Selected Halachos Related to Yom Kippur


Tallit and siddur, isolatedBy Rabbi Daniel Neustadt

QUESTION: On Erev Yom Kippur, may one eat, wear leather shoes or wash his face and hands after reciting the Birkas ha-Mazon of seudah ha-mafsekes?

DISCUSSION: Although, technically, Yom Kippur does not begin until sundown, it has become customary that the restrictions of Yom Kippur are in force once Birkas ha-Mazon of seudah ha-mafsekes is recited. Some poskim mention this custom only concerning eating and drinking,(1) while others include the restriction against washing and anointing too.(2) [A minority view includes the restriction against wearing leather shoes as well,(3) but this has not become the accepted custom.(4)] In order to avoid this issue, one should stipulate – either verbally or mentally – that he does not wish to assume any of the Yom Kippur restrictions until he either verbally “accepts” Yom Kippur, or until he recites Tefilah Zakah before Kol Nidrei, which contains the formal “acceptance” of the holy day of Yom Kippur and its restrictions.(5) But, b’diavad, one who failed to make such a stipulation may rely on the poskim who rule that the restrictions of Yom Kippur do not begin until one actually “accepts” Yom Kippur upon himself, or at sundown.

QUESTION: If one washes for bread on Motzaei Yom Kippur after reciting Havdalah, does he first recite Al ha-gefen v’al periha-gefen over the wine or grape juice?

DISCUSSION: Yes, he does. Concerning this halacha, Havdalah is unlike Kiddush: When one recites Kiddush right before the meal, the Birkas ha- Mazon over the meal covers the wine as well, since Kiddush is considered as part of the meal (6) even though the wine was drunk before ha-motzi was recited. But when it comes to Havdalah, the majority of the Rishonim do not consider it as part of the meal, and require, therefore, that Al ha- gefen be recited prior to washing. B’diavad, however, if one forgot to recite Al ha-gefen and only remembered about it after washing, he should not recite Al ha-gefen and rely instead on the opinions who hold that Birkasha-Mazon covers Havdalah wine as well. (7) Other points to remember about the Motzaei Yom Kippur meal:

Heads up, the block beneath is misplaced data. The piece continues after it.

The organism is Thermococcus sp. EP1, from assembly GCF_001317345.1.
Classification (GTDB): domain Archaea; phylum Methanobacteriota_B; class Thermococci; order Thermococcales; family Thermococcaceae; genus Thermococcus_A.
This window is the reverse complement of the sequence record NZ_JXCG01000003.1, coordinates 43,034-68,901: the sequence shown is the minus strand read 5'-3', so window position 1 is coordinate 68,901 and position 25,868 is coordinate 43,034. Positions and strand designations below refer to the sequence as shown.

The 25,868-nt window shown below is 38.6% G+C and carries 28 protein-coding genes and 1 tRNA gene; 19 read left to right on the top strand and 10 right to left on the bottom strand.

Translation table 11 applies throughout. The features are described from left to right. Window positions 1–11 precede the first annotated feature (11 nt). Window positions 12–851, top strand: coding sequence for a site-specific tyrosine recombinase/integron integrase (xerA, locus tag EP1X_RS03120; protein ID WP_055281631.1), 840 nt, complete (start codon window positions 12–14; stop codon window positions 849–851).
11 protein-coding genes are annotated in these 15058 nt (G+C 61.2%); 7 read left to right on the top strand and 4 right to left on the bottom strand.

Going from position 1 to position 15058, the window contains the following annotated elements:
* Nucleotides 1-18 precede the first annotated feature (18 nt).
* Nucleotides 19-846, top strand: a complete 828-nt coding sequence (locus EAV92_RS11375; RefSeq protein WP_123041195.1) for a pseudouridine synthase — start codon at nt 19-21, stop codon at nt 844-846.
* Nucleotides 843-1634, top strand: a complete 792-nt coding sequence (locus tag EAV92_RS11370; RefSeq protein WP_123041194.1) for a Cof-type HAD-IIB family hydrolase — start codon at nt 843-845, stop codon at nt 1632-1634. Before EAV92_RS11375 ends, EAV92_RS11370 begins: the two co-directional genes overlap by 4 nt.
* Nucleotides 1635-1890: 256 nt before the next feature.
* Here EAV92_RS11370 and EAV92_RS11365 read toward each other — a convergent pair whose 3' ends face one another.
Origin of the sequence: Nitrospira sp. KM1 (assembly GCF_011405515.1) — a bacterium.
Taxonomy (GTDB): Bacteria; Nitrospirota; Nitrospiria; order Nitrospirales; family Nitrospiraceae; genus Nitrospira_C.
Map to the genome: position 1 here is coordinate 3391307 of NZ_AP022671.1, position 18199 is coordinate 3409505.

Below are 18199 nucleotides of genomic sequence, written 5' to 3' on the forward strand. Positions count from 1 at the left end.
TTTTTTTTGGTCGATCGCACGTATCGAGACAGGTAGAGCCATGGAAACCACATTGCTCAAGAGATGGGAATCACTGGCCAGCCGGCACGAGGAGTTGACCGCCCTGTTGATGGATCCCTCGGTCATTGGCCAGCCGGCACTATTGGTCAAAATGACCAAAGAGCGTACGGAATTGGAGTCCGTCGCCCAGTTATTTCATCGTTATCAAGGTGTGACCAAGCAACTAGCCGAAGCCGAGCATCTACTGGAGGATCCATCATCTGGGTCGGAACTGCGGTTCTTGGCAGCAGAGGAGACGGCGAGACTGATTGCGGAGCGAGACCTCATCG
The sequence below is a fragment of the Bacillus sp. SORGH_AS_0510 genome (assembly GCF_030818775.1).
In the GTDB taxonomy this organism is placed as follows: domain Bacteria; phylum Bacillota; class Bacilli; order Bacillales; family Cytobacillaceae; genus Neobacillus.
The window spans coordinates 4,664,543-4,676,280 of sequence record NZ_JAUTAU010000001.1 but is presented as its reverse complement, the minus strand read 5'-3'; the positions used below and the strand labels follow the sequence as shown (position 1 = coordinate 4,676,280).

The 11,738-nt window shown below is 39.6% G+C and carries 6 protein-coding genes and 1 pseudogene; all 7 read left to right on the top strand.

* After drinking the wine or grape juice for Havdalah, no She’hakol or Borei nefashos is recited over any other beverage which is either on the table or which one is planning on drinking at this sitting. (8)

* The bread or cake that will be eaten at this meal should not be on the table during Havdalah. If it is already there, it should be covered. (9)

* If additional wine is drunk during this meal, Borei peri ha-gafen should not be repeated. (10)


1 Mishnah Berurah 608:12.

2 Leket Yosher, pg. 137; Mikraei Kodesh, Yomim Noraim, 65.

3 See Bach 608:1.

4 See Sha’arha-Tziyun 553:3 who rules (regarding Tisha b’Av) that an automatic onset of the restriction against wearing leather shoes cannot possibly begin as long as one is still wearing leather shoes.

5 Mishnah Berurah 608:12. Interestingly, Harav S.Z. Auerbach questioned the custom of reciting Tefilah Zakah before Kol Nidrei, since Kol Nidrei should be recited before Yom Kippur begins; Halichos Shelomo 2:4-2.

6 Based on the rule that Ain kiddush ela bimkom seudah.

7 Mishnah Berurah 174:15 and 299:29.

8 O.C. 174:2 and Mishnah Berurah 3.

9 O.C. 299:9 and Mishnah Berurah 31.

10 Mishnah Berurah 299:26.

This was reprinted with permission from copyright holders. We thank Rabbi Neustadt, Project Genesis, and

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